WHAT ARE SOME REASONS TO WORK WITH A COACH?

Reasons to work with a coach are very diverse. An individual or team might choose to engage a coach for the situations similar to the following, although this list is certainly not exhaustive:
– Something urgent, compelling or exciting is at stake (a challenge, stretch goal or opportunity)
– A gap exists in knowledge, skills, confidence or resources
– A desire to accelerate results
– A lack of clarity with choices to be made
– Success has started to become problematic
– Work and life are out of balance, creating unwanted consequences
– Core strengths need to be identified, along with how best to leverage them

HOW IS THE SUCCESS OF THE COACHING PROCESS MEASURED?

Measuring the success of the coaching process takes a look at two distinct ways: external indicators of performance and internal indicators of success. Ideally, both are incorporated.
External Measures
Examples of external measures include achievement of coaching goals established at the outset of the coaching relationship, increased income/revenue, obtaining a promotion, performance feedback that is obtained from a sample of the individual’s constituents (e.g., direct reports, colleagues, customers, boss, the manager him/herself), personal and/or business performance data (e.g., productivity, efficiency measures). The external measures selected should be things the individual is already measuring and has some ability to directly influence.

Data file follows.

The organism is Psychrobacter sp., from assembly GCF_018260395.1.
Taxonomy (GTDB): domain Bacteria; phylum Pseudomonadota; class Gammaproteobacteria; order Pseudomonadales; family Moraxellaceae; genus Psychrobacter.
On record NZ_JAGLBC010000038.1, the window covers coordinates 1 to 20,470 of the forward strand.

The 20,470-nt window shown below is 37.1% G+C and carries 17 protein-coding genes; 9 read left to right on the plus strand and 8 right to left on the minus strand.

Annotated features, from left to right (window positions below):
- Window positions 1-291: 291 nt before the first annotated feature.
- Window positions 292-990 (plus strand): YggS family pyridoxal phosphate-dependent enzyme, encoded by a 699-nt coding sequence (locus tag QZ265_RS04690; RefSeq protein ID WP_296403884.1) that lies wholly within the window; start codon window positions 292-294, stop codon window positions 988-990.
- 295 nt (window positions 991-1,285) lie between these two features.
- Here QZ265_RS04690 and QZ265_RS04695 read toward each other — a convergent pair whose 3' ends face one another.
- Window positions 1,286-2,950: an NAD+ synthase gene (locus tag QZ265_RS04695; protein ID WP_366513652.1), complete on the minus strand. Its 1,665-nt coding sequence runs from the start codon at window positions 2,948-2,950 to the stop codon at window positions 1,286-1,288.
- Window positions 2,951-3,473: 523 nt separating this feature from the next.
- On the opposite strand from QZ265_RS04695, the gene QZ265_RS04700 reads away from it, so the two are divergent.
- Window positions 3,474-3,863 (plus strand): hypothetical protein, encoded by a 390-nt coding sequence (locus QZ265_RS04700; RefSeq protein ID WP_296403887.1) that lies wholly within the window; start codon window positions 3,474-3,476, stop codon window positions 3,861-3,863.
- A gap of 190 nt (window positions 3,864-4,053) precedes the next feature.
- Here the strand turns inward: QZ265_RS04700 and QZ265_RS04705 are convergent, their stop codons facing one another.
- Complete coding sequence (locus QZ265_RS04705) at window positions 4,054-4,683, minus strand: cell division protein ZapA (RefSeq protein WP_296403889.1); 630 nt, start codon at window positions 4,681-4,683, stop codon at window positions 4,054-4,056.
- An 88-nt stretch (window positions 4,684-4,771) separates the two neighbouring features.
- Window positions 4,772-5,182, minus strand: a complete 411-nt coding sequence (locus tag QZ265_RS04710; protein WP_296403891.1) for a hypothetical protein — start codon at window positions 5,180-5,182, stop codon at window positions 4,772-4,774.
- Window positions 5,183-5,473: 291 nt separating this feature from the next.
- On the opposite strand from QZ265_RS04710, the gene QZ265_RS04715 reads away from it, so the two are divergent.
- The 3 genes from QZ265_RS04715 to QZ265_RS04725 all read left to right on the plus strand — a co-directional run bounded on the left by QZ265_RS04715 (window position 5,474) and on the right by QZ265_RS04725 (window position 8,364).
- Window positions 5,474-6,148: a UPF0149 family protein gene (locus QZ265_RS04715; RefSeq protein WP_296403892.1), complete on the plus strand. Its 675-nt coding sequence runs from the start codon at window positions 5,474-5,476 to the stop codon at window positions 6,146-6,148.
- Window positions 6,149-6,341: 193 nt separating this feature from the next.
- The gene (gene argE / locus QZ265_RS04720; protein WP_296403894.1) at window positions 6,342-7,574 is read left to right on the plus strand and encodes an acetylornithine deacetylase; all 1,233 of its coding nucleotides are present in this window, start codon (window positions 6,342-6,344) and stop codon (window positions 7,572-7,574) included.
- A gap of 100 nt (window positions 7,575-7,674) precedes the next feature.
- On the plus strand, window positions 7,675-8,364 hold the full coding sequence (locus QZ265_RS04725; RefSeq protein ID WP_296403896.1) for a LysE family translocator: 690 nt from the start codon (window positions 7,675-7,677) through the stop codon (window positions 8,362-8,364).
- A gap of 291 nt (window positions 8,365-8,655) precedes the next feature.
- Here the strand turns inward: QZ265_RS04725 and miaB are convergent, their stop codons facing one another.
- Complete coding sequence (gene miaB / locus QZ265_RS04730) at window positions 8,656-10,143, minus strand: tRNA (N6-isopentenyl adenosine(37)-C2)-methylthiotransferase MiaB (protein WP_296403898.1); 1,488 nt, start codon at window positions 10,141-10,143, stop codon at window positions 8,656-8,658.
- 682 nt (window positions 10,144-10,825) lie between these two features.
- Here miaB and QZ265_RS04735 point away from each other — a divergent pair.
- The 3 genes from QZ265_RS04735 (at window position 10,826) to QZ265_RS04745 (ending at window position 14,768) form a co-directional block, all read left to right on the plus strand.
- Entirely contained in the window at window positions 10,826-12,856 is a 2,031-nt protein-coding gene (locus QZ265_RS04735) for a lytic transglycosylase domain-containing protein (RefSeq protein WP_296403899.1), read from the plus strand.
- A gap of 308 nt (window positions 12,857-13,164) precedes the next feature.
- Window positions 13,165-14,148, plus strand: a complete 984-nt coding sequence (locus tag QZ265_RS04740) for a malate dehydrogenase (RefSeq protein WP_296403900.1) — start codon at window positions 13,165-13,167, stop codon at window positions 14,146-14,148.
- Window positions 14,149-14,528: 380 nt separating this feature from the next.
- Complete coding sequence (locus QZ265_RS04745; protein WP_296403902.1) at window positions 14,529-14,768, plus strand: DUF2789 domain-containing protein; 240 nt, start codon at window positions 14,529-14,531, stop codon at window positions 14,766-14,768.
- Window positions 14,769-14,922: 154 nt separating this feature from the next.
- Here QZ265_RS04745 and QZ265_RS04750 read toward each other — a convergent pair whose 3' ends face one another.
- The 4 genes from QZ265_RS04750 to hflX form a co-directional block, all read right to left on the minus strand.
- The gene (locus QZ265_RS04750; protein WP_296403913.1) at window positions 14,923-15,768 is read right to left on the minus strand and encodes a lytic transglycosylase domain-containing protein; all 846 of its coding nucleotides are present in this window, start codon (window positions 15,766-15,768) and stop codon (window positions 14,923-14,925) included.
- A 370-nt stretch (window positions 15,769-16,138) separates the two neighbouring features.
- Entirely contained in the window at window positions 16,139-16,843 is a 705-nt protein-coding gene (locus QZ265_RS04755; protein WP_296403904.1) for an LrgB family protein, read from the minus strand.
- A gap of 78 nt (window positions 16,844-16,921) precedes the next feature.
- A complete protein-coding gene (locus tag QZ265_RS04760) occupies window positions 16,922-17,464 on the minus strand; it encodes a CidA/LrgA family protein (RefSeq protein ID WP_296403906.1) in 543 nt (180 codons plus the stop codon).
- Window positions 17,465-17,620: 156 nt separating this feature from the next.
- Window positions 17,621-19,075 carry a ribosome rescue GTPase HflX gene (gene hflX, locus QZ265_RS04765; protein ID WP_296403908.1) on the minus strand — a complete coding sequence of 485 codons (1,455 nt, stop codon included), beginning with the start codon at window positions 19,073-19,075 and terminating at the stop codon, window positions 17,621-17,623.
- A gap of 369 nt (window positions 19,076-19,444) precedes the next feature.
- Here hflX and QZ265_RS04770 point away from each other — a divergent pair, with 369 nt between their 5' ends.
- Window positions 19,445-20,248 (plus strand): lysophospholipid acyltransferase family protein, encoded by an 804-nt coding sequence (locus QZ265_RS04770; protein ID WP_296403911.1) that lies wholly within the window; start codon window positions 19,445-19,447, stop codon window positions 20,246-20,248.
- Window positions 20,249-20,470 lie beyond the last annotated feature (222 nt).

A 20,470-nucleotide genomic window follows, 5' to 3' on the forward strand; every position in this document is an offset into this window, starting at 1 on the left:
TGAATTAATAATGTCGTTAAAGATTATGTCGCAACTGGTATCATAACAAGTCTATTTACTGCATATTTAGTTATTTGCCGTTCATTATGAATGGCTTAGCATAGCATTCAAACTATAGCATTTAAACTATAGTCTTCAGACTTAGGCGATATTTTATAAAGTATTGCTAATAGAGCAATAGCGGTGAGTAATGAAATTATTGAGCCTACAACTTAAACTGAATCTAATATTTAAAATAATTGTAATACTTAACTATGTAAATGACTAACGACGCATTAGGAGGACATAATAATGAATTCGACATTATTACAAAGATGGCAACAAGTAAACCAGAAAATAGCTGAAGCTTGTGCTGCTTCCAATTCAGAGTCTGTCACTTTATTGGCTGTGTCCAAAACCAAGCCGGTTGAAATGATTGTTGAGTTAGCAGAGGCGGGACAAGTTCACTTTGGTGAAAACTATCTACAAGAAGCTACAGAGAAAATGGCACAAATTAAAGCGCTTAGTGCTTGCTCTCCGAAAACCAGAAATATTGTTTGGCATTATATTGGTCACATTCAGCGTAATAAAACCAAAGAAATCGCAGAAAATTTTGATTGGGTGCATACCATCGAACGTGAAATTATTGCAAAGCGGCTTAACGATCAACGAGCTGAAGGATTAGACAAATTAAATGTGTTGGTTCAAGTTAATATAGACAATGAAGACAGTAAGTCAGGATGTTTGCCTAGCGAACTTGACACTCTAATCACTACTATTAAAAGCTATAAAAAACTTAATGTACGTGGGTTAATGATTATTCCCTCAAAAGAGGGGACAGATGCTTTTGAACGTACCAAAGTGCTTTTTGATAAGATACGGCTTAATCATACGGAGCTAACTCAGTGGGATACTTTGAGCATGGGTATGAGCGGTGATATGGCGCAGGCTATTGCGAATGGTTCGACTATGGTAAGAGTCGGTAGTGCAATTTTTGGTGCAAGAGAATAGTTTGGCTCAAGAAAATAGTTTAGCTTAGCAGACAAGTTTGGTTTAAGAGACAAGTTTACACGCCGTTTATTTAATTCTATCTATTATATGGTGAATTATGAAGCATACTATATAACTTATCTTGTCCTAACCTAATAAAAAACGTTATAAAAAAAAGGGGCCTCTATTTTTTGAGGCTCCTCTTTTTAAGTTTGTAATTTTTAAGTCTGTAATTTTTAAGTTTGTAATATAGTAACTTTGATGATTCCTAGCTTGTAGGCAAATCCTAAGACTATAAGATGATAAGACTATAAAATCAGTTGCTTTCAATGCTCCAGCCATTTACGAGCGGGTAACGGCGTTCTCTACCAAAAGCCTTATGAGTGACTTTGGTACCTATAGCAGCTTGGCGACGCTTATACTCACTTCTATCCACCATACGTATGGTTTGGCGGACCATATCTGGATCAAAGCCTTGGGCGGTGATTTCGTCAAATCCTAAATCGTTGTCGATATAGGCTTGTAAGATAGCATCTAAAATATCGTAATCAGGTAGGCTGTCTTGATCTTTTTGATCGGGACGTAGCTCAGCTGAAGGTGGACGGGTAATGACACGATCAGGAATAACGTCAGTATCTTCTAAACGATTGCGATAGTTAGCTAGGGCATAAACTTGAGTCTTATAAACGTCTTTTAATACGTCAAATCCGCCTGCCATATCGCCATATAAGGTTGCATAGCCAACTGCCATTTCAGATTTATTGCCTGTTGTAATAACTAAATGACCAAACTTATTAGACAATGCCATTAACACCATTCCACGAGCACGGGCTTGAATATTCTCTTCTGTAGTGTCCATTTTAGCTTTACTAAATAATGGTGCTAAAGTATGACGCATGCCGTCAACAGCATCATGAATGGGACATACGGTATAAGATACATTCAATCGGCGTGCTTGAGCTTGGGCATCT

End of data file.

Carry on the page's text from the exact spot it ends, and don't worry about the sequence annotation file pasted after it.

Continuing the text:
Internal Measures
Examples of internal measures include self-scoring/self-validating assessments that can be administered initially and at regular intervals in the coaching process, changes in the individual’s self-awareness and awareness of others, shifts in thinking that create more effective actions, and shifts in one’s emotional state that inspire confidence.

WHAT DOES THE ROLE OF THE COACH LOOK LIKE IN THE COACHING PARTNERSHIP?

The coach

– Provides objective assessment and observations that foster the individual’s or team’s self-awareness and awareness of others
– Listens closely to fully understand the individual’s or team’s circumstances
– Acts as a sounding board in exploring possibilities and implementing thoughtful planning and decision making
– Champions opportunities and potential, encouraging stretch and challenge commensurate with personal strengths and aspirations
– Fosters shifts in thinking that reveal fresh perspectives
– Challenges blind spots to illuminate new possibilities and support the creation of alternative scenarios
– Maintains professional boundaries in the coaching relationship, including confidentiality, and adheres to the coaching profession’s code of ethics

WHAT DOES THE ROLE OF THE CLIENT LOOK LIKE IN THE COACHING PARTNERSHIP?

The individual

– Creates the coaching agenda based on personally meaningful coaching goals
– Uses assessment and observations to enhance self-awareness and awareness of others
– Envisions personal and/or organizational success